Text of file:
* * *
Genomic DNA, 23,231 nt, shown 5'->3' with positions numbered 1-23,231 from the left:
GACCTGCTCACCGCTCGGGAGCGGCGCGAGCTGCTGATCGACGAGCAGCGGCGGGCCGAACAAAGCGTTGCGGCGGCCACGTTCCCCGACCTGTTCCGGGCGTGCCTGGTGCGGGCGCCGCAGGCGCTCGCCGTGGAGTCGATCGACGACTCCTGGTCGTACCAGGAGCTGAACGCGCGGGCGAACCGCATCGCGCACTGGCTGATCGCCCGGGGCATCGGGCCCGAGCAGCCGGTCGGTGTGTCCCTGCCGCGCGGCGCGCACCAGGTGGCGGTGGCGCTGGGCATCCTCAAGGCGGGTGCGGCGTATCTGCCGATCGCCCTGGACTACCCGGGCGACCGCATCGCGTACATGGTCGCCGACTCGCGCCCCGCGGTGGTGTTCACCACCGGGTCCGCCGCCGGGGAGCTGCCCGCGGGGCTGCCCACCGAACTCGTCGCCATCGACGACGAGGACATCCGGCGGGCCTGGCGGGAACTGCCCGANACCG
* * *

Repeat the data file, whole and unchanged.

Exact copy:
Genomic DNA, 23,231 nt, shown 5'->3' with positions numbered 1-23,231 from the left:
GACCTGCTCACCGCTCGGGAGCGGCGCGAGCTGCTGATCGACGAGCAGCGGCGGGCCGAACAAAGCGTTGCGGCGGCCACGTTCCCCGACCTGTTCCGGGCGTGCCTGGTGCGGGCGCCGCAGGCGCTCGCCGTGGAGTCGATCGACGACTCCTGGTCGTACCAGGAGCTGAACGCGCGGGCGAACCGCATCGCGCACTGGCTGATCGCCCGGGGCATCGGGCCCGAGCAGCCGGTCGGTGTGTCCCTGCCGCGCGGCGCGCACCAGGTGGCGGTGGCGCTGGGCATCCTCAAGGCGGGTGCGGCGTATCTGCCGATCGCCCTGGACTACCCGGGCGACCGCATCGCGTACATGGTCGCCGACTCGCGCCCCGCGGTGGTGTTCACCACCGGGTCCGCCGCCGGGGAGCTGCCCGCGGGGCTGCCCACCGAACTCGTCGCCATCGACGACGAGGACATCCGGCGGGCCTGGCGGGAACTGCCCGANACCG